Culturing Bacteria in the Clinical Lab

Pure Culture

Obtaining a pure culture is mandatory to establish the identity and susceptibility.  Everybody knows what a pure culture is, right? It’s a culture consisting of a single type of microorganism derived from a single cell. When the specimen arrives in the lab, you have to isolate the bacterias, then take your inoculum and you put it on a sterile.  If there’s multiple bacteria, like e.coli and staphylococcus, you have to get separate cultures of each before doing a pure culture.  Only then can you do the C&S report.

Let’s say someone goes to the doctor because they have a sore throat.  The doctor takes a specimen.  There’s several types of bacteria it could be (E. coli, S. aureus, pseudomonas, etc). For it to be identified, you can’t do the test with all three present. The bacteria have characteristics that are unique to themselves.  So we give them what they want (food) to make them happy.  We put them in selective media to do that.

The Mannitol Salt Agar (MSA) favors the growth of S. aureus because the salt inhibits most bacteria.  Remember S. aureus is salt tolerant and grows up to 10% salt concentrations but minimally at 15%.  It then ferments mannitol salt which ferments large yellow colonies, so you could ensure that’s s. aureus. So that selective media works only with specific types of bacteria.

The Eosin Methylene Blue (EMB) favors the growth of fecal coliforms such as E. coli.  In EMB it becomes a blue/black color.

The MacConkey agar is used for growing gram negative bacteria because it inhibits gram positive bacteria. In MacConkey’s, the agar changes to a pink color.  If you ever mix gram + and gram – and you put that mix onto MacConkey agar, which bacteria are you going to get growing?  Only the gram negative version.

Candle jars must be provided for microaerophiles.  Microaerophilic bacteria require oxygen for growth but at lower concentration than is present in the atmosphere.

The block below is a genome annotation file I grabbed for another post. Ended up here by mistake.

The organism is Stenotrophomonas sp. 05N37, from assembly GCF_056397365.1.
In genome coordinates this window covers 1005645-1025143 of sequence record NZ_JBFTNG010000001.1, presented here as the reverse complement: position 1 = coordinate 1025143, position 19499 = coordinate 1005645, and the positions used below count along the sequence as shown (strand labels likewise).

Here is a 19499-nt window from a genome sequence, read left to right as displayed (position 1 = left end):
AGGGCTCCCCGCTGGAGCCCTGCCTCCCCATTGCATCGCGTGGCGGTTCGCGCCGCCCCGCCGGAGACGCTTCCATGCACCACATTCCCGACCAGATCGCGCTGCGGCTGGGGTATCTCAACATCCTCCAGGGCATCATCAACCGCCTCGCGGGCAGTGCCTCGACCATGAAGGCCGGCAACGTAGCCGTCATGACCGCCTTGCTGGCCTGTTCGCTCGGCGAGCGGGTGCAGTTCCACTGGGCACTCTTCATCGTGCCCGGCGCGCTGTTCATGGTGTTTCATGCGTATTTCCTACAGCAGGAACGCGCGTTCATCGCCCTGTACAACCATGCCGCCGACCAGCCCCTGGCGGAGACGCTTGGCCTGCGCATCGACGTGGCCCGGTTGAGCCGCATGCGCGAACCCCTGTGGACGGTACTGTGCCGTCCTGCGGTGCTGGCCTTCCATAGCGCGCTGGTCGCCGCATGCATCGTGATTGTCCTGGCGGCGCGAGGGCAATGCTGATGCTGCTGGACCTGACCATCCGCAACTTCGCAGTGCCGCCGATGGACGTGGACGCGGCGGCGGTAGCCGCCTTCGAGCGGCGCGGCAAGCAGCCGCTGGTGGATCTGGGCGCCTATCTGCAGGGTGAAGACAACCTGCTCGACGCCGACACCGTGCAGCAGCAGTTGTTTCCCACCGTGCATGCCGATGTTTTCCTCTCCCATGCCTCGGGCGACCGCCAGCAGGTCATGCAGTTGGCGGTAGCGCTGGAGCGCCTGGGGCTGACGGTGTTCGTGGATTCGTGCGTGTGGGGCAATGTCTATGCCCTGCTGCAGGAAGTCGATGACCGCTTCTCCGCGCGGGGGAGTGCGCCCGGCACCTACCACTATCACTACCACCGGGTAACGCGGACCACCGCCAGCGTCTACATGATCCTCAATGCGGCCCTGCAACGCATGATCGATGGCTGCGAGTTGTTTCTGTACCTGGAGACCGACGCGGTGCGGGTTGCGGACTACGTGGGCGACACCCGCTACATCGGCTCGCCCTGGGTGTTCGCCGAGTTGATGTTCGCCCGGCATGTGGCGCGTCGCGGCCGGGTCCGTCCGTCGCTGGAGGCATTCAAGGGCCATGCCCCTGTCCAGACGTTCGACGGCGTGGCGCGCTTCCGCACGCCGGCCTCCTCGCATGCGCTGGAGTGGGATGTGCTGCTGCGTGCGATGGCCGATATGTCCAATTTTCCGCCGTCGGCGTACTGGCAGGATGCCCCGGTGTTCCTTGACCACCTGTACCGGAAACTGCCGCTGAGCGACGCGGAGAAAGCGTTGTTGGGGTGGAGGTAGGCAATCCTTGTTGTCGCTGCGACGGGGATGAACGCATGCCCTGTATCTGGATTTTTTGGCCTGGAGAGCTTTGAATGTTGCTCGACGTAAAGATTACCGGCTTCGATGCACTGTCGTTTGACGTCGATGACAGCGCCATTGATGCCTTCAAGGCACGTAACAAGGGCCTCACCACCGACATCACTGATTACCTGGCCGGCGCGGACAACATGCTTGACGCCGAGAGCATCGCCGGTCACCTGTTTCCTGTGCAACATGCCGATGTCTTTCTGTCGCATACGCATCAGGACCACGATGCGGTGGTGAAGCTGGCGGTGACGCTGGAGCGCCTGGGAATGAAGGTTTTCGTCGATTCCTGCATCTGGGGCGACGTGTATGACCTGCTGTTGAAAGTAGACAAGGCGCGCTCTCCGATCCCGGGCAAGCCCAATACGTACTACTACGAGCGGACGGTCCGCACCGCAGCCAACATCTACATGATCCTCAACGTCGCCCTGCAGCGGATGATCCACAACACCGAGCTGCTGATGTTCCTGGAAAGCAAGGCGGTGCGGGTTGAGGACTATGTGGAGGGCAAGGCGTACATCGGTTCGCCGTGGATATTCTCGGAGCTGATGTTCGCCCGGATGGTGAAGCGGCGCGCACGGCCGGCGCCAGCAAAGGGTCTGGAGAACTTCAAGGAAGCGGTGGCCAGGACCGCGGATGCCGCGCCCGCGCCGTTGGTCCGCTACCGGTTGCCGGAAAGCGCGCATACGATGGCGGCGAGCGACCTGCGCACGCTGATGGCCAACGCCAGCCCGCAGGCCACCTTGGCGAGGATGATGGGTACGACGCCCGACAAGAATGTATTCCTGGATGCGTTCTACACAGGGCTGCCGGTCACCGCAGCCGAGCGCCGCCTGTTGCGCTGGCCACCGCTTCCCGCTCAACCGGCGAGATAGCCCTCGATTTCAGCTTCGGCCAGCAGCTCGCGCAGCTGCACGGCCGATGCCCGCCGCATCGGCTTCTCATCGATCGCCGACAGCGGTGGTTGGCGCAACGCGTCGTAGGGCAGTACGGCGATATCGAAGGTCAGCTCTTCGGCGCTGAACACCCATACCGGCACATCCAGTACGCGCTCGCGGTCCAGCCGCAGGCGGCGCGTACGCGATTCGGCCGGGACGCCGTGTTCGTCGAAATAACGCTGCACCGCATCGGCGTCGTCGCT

The point of this selective media is that the bacteria don’t grow if the medium and incubation conditions are inappropriate.

Side note: When you have an organism that’s difficult to grow, you use a DNA probe test.  For example, chlamydia is very difficult to grow, so they will just use DNA.  In fact in UCLA and other labs, the screening for gonorrhea is based on genomics.  You can’t do a pure culture when you have a 1,000 people coming in to a hospital everyday.

Sterilization (Autoclaving)

Sterilization usually involves autoclaving which involves heating (121°C/250°F) under high pressure (15psi) in an autoclave.  An autoclave is like a big pressure cooker. This allows things to reach higher temperatures than otherwise would be possible because it forces a higher vapor pressure to build up so water will boil at a higher temperature to kill things (conversely, water boils at lower temperatures at high elevations where the air pressure, aka the vapor pressure, is lower. If you’re camping up at 12k ft elevation, you can’t even get the water to be hot enough to cook food when it boils because it will boil at 70 degrees! ::the more you know star across the screen goes here::).

You can’t use autoclaving on heat sensitive materials such as proteins. You therefore use filtration to sterilize them. There are other methods which we’ll look at but for our purposes right now, the most common process is the autoclave.

Isolation techniques

The most common procedure used for pure culture isolation is the quadrant streak isolation. When you have cross contamination and multiple appearing colonies, that’s not a pure culture.

You need to get a loop of the specimen, streak it on one section, flame and cool, turn it 45 degrees and streak a second time, overlapping the first streak.  Then repeat it a third and fourth time.  If done properly, you’re going to get isolated regions in the third region typically and if there were three different organisms, you’ll get separate colonies or all three.  Then you could take each of these to a separate plate and then you do a streak and then you get pure culture on a separate plate.

Why does the flaming and cooling separate them?  It dilutes the cultures over the plate.  If you don’t flame/cool you’ll never get isolation.  You have the organisms together and you separate them, so you spread them out.

Pour plate and spread plate methods are not used for isolation and pure culture clinically.

Other procedures are tedious and counter productive.  When you do the pour plate, it’s used for literally counting the bacteria in a clinical specimen.  That would be impossible because you need a gigantic room just to do one organism.  You would put it on different media and multiply the number of bacteria on the plate, by the dilution.  The only results that are countable are the ones where you could count the dilution with 30-300 CFU/mL.  If you have to do this for every single specimen, it would be counterproductive because you MAY get isolated colonies.  The pour plate and the spread plate are more used to count the number of specimen in juice, water, milk, anything, etc.  The only time you use that to diagnose for a clinical reason is for UTI.  How is UTI defined?  The isolation of a >100,000 (10^5) CFU/mL.  We learned this during the case history chart analysis.